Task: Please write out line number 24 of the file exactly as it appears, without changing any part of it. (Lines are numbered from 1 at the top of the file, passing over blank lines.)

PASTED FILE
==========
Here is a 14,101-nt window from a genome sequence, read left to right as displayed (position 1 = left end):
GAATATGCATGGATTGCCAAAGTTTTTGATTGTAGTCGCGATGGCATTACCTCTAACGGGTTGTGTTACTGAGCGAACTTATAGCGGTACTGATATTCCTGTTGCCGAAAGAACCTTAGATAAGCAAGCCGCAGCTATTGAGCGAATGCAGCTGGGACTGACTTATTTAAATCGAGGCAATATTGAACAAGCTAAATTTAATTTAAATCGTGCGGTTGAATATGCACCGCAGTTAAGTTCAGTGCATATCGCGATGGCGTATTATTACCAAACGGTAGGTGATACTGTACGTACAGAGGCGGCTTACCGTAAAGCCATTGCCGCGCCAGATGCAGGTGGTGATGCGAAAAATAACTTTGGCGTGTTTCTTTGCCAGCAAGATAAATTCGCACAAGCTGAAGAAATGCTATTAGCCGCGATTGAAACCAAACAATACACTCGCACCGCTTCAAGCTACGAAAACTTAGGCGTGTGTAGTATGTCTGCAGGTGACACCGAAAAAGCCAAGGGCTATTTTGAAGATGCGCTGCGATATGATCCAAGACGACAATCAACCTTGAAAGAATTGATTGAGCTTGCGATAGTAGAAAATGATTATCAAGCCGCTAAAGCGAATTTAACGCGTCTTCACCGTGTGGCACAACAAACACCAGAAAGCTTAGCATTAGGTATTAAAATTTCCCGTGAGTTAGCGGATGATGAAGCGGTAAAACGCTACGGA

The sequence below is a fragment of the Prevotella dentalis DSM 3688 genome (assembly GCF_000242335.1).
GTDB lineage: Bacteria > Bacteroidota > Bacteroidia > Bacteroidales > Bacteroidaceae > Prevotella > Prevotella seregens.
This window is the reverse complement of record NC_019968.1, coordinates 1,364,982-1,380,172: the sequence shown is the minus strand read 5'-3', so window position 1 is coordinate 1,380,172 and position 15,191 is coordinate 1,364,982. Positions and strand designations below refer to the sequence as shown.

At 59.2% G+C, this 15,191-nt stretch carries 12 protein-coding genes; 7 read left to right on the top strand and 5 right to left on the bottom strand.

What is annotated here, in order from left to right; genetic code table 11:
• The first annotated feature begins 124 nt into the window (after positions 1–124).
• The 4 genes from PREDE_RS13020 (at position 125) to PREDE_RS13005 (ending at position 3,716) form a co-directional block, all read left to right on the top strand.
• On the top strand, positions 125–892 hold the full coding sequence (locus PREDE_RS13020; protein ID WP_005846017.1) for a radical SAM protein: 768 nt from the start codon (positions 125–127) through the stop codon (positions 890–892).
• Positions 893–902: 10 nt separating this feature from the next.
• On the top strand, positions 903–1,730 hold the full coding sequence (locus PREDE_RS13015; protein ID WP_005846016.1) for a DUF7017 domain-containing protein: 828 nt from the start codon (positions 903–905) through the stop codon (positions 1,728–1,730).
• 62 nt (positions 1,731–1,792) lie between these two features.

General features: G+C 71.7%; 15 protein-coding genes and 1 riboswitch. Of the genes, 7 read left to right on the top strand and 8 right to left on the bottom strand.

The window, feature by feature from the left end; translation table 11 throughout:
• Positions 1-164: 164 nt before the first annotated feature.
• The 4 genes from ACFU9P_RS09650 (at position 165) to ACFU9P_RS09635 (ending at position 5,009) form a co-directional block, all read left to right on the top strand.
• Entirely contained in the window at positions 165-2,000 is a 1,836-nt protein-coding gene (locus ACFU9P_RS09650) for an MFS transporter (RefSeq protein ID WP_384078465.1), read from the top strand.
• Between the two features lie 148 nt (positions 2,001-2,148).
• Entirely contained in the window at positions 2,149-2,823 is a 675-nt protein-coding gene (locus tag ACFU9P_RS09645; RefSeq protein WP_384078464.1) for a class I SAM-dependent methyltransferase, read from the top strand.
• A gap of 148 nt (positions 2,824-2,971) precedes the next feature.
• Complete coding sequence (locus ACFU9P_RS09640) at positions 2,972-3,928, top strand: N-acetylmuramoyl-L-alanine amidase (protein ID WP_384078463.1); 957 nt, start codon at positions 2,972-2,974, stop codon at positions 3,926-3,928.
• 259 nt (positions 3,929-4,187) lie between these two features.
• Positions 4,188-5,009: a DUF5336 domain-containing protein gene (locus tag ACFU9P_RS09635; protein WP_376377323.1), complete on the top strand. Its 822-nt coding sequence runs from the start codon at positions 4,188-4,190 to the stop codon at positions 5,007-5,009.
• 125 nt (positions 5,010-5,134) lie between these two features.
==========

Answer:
• Positions 4,188-5,009: a DUF5336 domain-containing protein gene (locus tag ACFU9P_RS09635; protein WP_376377323.1), complete on the top strand. Its 822-nt coding sequence runs from the start codon at positions 4,188-4,190 to the stop codon at positions 5,007-5,009.